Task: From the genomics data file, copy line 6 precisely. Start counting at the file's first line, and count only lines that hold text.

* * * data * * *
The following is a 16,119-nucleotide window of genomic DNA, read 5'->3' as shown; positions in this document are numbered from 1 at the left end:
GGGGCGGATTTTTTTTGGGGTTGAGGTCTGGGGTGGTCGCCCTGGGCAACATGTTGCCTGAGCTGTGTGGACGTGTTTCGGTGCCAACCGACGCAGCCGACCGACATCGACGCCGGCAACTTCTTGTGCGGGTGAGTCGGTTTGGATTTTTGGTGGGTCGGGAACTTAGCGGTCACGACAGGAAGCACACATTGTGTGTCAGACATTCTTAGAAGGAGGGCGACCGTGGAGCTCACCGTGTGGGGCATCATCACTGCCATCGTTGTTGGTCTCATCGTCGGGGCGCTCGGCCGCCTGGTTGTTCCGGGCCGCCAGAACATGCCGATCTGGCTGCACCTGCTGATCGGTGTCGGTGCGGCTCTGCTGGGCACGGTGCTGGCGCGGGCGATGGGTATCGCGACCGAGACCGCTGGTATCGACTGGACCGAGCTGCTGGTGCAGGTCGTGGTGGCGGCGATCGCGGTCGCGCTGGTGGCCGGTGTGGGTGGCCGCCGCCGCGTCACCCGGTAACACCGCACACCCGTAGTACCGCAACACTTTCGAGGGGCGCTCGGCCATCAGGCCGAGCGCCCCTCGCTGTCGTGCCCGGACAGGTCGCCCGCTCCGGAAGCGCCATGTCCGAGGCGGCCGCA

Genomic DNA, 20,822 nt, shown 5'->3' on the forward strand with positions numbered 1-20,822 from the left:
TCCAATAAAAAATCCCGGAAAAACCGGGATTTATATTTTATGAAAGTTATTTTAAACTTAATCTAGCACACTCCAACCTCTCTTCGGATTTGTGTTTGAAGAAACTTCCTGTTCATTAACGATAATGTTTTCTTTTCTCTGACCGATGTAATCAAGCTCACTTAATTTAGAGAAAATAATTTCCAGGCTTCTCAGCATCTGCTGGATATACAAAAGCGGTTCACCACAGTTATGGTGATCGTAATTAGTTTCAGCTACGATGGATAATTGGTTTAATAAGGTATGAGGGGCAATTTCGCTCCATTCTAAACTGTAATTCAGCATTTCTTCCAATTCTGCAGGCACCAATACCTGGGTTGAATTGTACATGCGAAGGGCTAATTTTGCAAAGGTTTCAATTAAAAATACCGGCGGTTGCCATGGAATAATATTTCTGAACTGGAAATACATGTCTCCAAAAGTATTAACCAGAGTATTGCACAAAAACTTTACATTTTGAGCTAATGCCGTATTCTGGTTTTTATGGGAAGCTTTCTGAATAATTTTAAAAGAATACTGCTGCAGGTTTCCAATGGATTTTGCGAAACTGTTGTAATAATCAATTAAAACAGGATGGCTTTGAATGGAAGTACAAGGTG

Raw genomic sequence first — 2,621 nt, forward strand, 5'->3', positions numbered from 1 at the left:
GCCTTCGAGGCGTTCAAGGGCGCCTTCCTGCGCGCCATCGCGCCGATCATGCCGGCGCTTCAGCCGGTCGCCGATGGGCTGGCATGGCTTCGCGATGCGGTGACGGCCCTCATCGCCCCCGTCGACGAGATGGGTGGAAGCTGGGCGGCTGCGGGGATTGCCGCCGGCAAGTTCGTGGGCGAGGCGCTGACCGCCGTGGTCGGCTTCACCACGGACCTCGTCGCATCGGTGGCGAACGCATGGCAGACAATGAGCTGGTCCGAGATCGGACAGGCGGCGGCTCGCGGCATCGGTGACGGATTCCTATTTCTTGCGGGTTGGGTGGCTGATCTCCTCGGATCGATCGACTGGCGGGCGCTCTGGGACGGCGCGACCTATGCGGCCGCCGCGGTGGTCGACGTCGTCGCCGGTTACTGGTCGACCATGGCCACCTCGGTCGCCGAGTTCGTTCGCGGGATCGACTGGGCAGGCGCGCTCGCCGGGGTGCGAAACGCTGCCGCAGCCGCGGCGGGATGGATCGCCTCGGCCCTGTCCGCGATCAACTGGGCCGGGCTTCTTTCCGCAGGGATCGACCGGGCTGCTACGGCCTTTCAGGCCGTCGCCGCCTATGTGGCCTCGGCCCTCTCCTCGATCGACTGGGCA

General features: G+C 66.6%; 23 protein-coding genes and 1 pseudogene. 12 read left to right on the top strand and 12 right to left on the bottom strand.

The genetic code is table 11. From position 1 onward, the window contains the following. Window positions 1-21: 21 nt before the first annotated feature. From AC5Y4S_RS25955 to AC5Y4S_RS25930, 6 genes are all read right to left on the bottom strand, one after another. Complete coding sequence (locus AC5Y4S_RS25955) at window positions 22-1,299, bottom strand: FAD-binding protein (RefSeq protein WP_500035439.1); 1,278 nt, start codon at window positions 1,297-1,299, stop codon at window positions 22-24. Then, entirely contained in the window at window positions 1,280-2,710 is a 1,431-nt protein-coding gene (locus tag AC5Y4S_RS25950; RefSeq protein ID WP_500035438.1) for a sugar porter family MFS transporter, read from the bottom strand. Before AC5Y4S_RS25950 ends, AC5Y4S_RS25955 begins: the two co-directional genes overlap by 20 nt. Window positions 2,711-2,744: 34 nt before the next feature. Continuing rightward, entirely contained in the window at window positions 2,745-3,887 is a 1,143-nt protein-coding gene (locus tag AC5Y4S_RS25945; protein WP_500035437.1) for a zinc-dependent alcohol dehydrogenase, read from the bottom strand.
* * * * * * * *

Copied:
GCCTTCGAGGCGTTCAAGGGCGCCTTCCTGCGCGCCATCGCGCCGATCATGCCGGCGCTTCAGCCGGTCGCCGATGGGCTGGCATGGCTTCGCGATGCGGTGACGGCCCTCATCGCCCCCGTCGACGAGATGGGTGGAAGCTGGGCGGCTGCGGGGATTGCCGCCGGCAAGTTCGTGGGCGAGGCGCTGACCGCCGTGGTCGGCTTCACCACGGACCTCGTCGCATCGGTGGCGAACGCATGGCAGACAATGAGCTGGTCCGAGATCGGACAGGCGGCGGCTCGCGGCATCGGTGACGGATTCCTATTTCTTGCGGGTTGGGTGGCTGATCTCCTCGGATCGATCGACTGGCGGGCGCTCTGGGACGGCGCGACCTATGCGGCCGCCGCGGTGGTCGACGTCGTCGCCGGTTACTGGTCGACCATGGCCACCTCGGTCGCCGAGTTCGTTCGCGGGATCGACTGGGCAGGCGCGCTCGCCGGGGTGCGAAACGCTGCCGCAGCCGCGGCGGGATGGATCGCCTCGGCCCTGTCCGCGATCAACTGGGCCGGGCTTCTTTCCGCAGGGATCGACCGGGCTGCTACGGCCTTTCAGGCCGTCGCCGCCTATGTGGCCTCGGCCCTCTCCTCGATCGACTGGGCA